As medical research continues to generate new technologies and drugs for a wide variety of uses, many questions arise regarding how such resources should be used and who should have access to them. These questions are especially pertinent as society strives to address rising healthcare costs and consider responsible distribution of limited healthcare dollars. A paper appearing in an upcoming issue of the Clinical Journal of the American Society of Nephrology (CJASN) addresses these questions, using the history of hemodialysis as a guide.
To shed light on this issue, Catherine Butler, MD (University of Washington) and her colleagues consider the history of hemodialysis, examining how in 1962 a committee of lay people in Seattle attempted to fairly distribute a limited number of maintenance hemodialysis stations guided by considerations of justice. Later, as technology advanced, dialysis was funded under an amendment to the Social Security Act in 1972, and the focus shifted to providing dialysis for all who needed it. This lessened the ethical stress of how to fairly distribute resources, but created new questions such as the balance of longevity and quality of life and how to understand and respect patient preferences “The first formal method of medical ethics grew up with the technology and set a precedent for many future medical resources,” said Dr. Butler.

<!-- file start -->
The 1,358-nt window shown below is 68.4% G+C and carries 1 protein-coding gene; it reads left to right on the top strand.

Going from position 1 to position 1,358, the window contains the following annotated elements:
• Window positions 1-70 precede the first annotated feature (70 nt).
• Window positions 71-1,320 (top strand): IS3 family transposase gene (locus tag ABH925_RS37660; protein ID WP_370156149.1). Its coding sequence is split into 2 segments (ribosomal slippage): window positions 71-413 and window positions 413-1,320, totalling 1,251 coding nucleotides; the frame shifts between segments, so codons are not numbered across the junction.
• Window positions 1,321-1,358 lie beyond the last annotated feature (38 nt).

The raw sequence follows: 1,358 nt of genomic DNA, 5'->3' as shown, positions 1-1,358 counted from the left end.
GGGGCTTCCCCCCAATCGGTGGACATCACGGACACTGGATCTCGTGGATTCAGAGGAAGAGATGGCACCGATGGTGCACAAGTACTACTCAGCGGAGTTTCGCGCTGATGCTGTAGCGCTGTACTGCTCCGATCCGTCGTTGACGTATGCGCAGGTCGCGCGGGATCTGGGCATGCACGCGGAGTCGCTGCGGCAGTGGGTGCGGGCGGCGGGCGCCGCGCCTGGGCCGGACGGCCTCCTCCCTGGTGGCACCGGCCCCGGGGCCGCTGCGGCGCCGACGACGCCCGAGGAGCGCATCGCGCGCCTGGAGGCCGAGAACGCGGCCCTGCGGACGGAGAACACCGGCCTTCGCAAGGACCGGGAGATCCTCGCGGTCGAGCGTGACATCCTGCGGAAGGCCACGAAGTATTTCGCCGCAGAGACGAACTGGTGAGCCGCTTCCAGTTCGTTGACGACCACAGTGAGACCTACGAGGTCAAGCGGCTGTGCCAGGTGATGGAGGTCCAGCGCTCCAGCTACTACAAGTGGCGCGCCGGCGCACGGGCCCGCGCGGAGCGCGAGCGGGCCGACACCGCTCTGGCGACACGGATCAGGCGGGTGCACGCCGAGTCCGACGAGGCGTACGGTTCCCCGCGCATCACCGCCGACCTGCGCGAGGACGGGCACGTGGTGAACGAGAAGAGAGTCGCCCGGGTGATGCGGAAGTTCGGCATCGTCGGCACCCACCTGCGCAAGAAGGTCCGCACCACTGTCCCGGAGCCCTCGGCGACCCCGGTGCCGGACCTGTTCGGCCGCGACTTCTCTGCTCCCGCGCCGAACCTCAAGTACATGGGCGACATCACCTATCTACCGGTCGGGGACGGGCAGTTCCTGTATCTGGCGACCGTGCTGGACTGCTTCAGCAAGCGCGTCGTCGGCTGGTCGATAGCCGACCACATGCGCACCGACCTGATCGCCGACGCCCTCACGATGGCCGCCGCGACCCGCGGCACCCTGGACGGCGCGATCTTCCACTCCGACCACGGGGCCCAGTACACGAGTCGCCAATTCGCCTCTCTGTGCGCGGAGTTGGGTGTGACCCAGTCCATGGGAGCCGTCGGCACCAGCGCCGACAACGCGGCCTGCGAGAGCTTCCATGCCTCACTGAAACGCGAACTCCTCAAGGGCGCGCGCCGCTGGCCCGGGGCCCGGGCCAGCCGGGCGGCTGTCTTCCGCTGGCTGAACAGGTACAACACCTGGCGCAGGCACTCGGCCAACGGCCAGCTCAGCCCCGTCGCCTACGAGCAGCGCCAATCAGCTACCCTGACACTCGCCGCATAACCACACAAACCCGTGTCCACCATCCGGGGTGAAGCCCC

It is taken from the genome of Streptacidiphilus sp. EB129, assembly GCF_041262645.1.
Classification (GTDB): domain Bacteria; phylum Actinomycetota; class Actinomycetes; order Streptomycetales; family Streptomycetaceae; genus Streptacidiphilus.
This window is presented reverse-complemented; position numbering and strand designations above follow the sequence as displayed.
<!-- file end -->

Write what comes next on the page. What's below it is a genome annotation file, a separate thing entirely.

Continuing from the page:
By studying the history of the development and dissemination of dialysis, the investigators found that the 4 principles forming the basis of clinical ethics–beneficience, nonmaleficence, autonomy, and justice–are emphasized to varying degrees over time. “Through the history of hemodialysis, the 4 bioethical principles are weighed differently as forces of technologic innovation, resource limitation, and social values change,” said Dr. Butler. Because of this variability, creating sustainable ethical solutions may require considering and addressing all 4 ethical principles as fully as possible. “The themes explored in the history of dialysis are common and recurring among newly developed medical technologies, so may serve as a template for future discussion in parallel fields,” Dr. Butler added.
As an example, the researchers highlight Medicare’s recently announced Quality Strategy, which seeks to build a healthcare delivery system that’s better, smarter, and healthier. It includes 3 aims–better care for the individual, better health for populations, and reduced healthcare costs–that can only be reached by addressing multiple, and sometimes conflicting, values.